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on 28 August 2009
I feel moved to write my first review on Amazon after reading this book at an appropriate moment in my life and in English cricket's life. I began reading it on the train on my way to watch the twenty20 finals day at Edgbaston and continued reading it over the next week in bits and pieces until finishing it just after England regained the Ashes last Sunday. As a previous reviewer said the setup IS contrived - a fact which the author acknowledges at the end - and I loved the personal story that ran through it as I am primarily a lover of fiction. I loved the several pages devoted to Collingwood's catch and was seduced enough by the description to look it up on Youtube! If he had been writing this now maybe he would have given some pages over to Flintoff's running out of Ponting last Saturday too. As a cricket fan who doesn't know a massive amount about the rules I enjoyed the geekiness of Balfour's obsession and am so glad I read it when I did, instead of during the rain soaked July in which I first borrowed it from the library! Thank you Sandy Balfour for the perfect accompaniment to my sunny late summer of cricket 2009 x
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on 18 March 2010
Not quite in the same league as Marcus Berkmann, Fatty Batter, Rain Men et al but nonetheless a very enjoyable and quite funny cricket-centric story.
Good reminiscences of childhood cricket right through to the frustrations of the getting-older, club cricketer. We aging cricketers all like to think we'll pass some wisdom or passion for the game onto a younger generation who have way too many other distractions, sporting and otherwise, this is one way to do it.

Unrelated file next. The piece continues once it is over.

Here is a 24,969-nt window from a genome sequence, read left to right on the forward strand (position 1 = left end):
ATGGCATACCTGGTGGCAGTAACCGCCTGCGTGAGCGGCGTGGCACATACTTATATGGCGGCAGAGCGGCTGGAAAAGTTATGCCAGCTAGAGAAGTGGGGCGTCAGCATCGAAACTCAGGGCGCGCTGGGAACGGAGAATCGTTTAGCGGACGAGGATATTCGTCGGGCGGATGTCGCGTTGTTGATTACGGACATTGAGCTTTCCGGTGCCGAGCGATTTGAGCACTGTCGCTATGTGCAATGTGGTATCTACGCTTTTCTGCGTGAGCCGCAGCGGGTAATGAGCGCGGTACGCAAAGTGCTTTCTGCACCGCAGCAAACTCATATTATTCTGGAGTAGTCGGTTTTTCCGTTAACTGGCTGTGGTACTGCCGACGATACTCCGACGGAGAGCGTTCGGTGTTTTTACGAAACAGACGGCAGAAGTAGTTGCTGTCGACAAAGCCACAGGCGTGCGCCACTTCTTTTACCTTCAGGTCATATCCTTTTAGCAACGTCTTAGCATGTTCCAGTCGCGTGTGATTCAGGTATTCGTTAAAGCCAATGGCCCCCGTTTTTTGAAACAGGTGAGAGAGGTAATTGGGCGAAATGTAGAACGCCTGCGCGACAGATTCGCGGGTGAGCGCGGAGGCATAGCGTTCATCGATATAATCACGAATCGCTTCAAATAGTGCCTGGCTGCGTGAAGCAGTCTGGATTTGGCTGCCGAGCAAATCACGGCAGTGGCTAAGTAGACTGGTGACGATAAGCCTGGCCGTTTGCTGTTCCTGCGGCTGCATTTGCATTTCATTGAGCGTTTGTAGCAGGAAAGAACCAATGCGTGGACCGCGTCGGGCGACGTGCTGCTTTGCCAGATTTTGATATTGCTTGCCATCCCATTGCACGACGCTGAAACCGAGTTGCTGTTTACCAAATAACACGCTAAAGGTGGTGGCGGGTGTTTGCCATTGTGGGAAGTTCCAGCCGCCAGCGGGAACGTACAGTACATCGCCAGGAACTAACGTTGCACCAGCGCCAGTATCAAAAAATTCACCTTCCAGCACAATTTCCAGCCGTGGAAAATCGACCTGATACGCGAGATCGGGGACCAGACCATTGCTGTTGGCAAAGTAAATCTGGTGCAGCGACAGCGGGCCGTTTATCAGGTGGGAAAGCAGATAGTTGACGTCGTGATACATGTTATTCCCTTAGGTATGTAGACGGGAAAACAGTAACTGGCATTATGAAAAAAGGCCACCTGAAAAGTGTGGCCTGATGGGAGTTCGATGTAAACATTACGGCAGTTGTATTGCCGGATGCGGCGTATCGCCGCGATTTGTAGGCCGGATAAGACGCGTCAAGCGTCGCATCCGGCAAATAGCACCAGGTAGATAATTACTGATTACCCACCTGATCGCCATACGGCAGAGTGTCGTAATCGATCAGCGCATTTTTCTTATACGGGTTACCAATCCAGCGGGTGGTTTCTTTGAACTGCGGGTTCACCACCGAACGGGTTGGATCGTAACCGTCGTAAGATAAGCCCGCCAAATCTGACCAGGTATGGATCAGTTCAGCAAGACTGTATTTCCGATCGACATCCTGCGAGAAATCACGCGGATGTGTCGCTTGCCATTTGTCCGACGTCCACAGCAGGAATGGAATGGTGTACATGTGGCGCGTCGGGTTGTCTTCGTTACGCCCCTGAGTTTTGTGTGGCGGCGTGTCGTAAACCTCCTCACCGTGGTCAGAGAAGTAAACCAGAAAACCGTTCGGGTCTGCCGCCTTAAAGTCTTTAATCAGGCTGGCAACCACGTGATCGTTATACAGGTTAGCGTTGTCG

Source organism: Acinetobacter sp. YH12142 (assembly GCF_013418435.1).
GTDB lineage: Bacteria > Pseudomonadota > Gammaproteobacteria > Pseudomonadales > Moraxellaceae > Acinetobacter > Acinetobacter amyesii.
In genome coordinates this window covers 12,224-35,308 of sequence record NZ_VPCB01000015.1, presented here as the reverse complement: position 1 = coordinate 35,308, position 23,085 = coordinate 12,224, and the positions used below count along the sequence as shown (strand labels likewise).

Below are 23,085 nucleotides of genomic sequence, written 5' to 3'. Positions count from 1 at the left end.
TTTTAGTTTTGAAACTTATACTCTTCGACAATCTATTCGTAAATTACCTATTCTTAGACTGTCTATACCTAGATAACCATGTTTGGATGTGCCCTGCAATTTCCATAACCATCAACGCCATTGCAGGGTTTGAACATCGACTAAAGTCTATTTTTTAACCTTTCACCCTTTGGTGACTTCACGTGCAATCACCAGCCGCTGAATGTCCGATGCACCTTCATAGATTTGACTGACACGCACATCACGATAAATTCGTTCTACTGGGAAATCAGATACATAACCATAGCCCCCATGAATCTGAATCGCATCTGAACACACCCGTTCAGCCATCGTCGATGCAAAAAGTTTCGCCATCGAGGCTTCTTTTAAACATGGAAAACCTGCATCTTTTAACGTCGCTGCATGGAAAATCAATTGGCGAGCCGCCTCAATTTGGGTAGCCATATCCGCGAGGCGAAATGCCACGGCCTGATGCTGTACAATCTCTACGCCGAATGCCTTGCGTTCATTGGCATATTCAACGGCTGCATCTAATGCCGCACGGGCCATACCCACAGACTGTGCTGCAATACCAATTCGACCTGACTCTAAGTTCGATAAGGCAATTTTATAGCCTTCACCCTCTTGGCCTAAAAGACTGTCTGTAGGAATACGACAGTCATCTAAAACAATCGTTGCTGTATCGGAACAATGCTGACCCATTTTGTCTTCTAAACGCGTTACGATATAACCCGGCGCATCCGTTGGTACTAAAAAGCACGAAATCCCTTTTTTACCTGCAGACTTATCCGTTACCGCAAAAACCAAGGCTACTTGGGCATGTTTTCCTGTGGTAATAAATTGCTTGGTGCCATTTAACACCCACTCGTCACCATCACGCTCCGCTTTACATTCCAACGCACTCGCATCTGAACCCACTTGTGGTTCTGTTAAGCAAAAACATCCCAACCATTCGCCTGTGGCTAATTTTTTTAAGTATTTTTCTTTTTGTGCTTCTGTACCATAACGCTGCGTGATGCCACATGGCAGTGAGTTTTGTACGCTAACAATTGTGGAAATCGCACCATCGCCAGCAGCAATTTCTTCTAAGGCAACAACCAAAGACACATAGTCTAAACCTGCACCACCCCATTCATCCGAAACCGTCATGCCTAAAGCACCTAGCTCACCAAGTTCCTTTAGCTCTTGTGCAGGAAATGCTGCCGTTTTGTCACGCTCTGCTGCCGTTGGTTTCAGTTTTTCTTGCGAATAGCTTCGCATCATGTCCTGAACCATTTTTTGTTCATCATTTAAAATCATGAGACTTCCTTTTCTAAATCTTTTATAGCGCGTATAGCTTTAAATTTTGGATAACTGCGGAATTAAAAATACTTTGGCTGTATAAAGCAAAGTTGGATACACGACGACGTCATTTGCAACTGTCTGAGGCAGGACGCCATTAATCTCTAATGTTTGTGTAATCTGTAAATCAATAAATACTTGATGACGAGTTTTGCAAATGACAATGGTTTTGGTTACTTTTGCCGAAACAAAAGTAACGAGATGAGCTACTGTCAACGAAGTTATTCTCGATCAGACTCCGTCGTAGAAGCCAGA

I enjoyed it as a good pre-season "loosener"
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on 1 April 2010
I was given this by a friend who'd already read it and wasn't particularly impressed by it, on the condition that after finishing it, I pass it on. So I'll do that. Tomorrow I'll leave it on a train, and some random stranger can pick it up. And I'll do it regretfully, because I actually quite enjoyed it. Sure, it doesn't say much about anything - least of all what the author loves about cricket - and I can't remember a damned thing of any significance about it, but even so, it was an enjoyable read. I recommend that you buy it. Unless you find it on the train tomorrow. I'll be buying it too.
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on 29 August 2012
A combination of a cricket book and a book about the father daughter relationship. His daughter has always been one of his most precious things, but the relationship begins to change at the appearance of her first boyfriend.

The lad is a skateboarder, but after an accident, he takes him to a Test match and undertakes trying to explain the subtleties of cricket to a sixteen year old.
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VINE VOICEon 2 July 2009
A somewhat whimsical but enjoyable look at the game and the effect it can have upon people's lives. The set-up is very contrived, but it does serve to place cricket into a wider context. This is a book which concerns itself as much with relationships with family and friends as it does with the game itself.
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